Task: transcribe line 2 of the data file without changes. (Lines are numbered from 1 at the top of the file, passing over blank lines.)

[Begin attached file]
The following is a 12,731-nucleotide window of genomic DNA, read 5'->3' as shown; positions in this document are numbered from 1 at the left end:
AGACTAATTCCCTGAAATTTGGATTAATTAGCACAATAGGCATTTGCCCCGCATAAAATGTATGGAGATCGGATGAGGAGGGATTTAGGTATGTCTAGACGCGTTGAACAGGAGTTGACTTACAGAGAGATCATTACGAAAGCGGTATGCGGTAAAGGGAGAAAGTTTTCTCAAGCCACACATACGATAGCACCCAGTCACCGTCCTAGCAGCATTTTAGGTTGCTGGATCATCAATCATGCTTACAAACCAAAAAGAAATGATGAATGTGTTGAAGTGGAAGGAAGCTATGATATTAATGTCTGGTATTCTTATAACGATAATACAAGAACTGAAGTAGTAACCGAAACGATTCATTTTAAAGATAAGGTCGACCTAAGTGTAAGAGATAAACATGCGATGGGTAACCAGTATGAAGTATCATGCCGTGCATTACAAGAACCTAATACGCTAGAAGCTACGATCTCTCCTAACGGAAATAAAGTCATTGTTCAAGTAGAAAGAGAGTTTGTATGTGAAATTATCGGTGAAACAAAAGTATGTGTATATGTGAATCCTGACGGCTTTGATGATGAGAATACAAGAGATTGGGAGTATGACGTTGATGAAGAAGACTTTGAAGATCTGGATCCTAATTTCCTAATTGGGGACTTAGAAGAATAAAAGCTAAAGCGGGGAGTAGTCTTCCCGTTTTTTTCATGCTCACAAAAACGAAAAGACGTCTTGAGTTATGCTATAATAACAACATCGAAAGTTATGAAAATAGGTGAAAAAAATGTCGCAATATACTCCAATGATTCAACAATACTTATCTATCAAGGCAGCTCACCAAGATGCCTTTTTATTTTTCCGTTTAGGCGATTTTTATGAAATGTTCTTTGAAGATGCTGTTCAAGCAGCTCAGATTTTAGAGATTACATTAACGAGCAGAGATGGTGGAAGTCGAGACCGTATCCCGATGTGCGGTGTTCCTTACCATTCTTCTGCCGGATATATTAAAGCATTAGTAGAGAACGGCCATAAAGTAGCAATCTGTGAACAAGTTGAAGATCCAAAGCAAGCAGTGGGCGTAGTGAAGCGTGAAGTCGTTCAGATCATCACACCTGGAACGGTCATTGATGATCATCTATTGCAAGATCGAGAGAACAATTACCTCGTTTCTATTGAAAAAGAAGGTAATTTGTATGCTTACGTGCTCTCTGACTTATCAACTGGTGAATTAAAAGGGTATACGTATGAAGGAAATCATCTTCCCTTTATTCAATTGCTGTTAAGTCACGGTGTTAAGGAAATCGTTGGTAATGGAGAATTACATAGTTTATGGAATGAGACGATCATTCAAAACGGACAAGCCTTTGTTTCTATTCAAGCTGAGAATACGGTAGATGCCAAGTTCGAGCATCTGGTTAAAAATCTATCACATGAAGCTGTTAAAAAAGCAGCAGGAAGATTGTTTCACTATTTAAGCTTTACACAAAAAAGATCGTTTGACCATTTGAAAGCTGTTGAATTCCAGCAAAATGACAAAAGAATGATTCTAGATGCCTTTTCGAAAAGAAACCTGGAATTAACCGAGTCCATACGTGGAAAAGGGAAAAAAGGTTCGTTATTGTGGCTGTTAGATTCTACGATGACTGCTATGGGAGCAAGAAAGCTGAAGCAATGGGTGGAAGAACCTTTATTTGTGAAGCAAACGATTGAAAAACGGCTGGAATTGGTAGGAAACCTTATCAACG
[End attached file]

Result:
AGACTAATTCCCTGAAATTTGGATTAATTAGCACAATAGGCATTTGCCCCGCATAAAATGTATGGAGATCGGATGAGGAGGGATTTAGGTATGTCTAGACGCGTTGAACAGGAGTTGACTTACAGAGAGATCATTACGAAAGCGGTATGCGGTAAAGGGAGAAAGTTTTCTCAAGCCACACATACGATAGCACCCAGTCACCGTCCTAGCAGCATTTTAGGTTGCTGGATCATCAATCATGCTTACAAACCAAAAAGAAATGATGAATGTGTTGAAGTGGAAGGAAGCTATGATATTAATGTCTGGTATTCTTATAACGATAATACAAGAACTGAAGTAGTAACCGAAACGATTCATTTTAAAGATAAGGTCGACCTAAGTGTAAGAGATAAACATGCGATGGGTAACCAGTATGAAGTATCATGCCGTGCATTACAAGAACCTAATACGCTAGAAGCTACGATCTCTCCTAACGGAAATAAAGTCATTGTTCAAGTAGAAAGAGAGTTTGTATGTGAAATTATCGGTGAAACAAAAGTATGTGTATATGTGAATCCTGACGGCTTTGATGATGAGAATACAAGAGATTGGGAGTATGACGTTGATGAAGAAGACTTTGAAGATCTGGATCCTAATTTCCTAATTGGGGACTTAGAAGAATAAAAGCTAAAGCGGGGAGTAGTCTTCCCGTTTTTTTCATGCTCACAAAAACGAAAAGACGTCTTGAGTTATGCTATAATAACAACATCGAAAGTTATGAAAATAGGTGAAAAAAATGTCGCAATATACTCCAATGATTCAACAATACTTATCTATCAAGGCAGCTCACCAAGATGCCTTTTTATTTTTCCGTTTAGGCGATTTTTATGAAATGTTCTTTGAAGATGCTGTTCAAGCAGCTCAGATTTTAGAGATTACATTAACGAGCAGAGATGGTGGAAGTCGAGACCGTATCCCGATGTGCGGTGTTCCTTACCATTCTTCTGCCGGATATATTAAAGCATTAGTAGAGAACGGCCATAAAGTAGCAATCTGTGAACAAGTTGAAGATCCAAAGCAAGCAGTGGGCGTAGTGAAGCGTGAAGTCGTTCAGATCATCACACCTGGAACGGTCATTGATGATCATCTATTGCAAGATCGAGAGAACAATTACCTCGTTTCTATTGAAAAAGAAGGTAATTTGTATGCTTACGTGCTCTCTGACTTATCAACTGGTGAATTAAAAGGGTATACGTATGAAGGAAATCATCTTCCCTTTATTCAATTGCTGTTAAGTCACGGTGTTAAGGAAATCGTTGGTAATGGAGAATTACATAGTTTATGGAATGAGACGATCATTCAAAACGGACAAGCCTTTGTTTCTATTCAAGCTGAGAATACGGTAGATGCCAAGTTCGAGCATCTGGTTAAAAATCTATCACATGAAGCTGTTAAAAAAGCAGCAGGAAGATTGTTTCACTATTTAAGCTTTACACAAAAAAGATCGTTTGACCATTTGAAAGCTGTTGAATTCCAGCAAAATGACAAAAGAATGATTCTAGATGCCTTTTCGAAAAGAAACCTGGAATTAACCGAGTCCATACGTGGAAAAGGGAAAAAAGGTTCGTTATTGTGGCTGTTAGATTCTACGATGACTGCTATGGGAGCAAGAAAGCTGAAGCAATGGGTGGAAGAACCTTTATTTGTGAAGCAAACGATTGAAAAACGGCTGGAATTGGTAGGAAACCTTATCAACG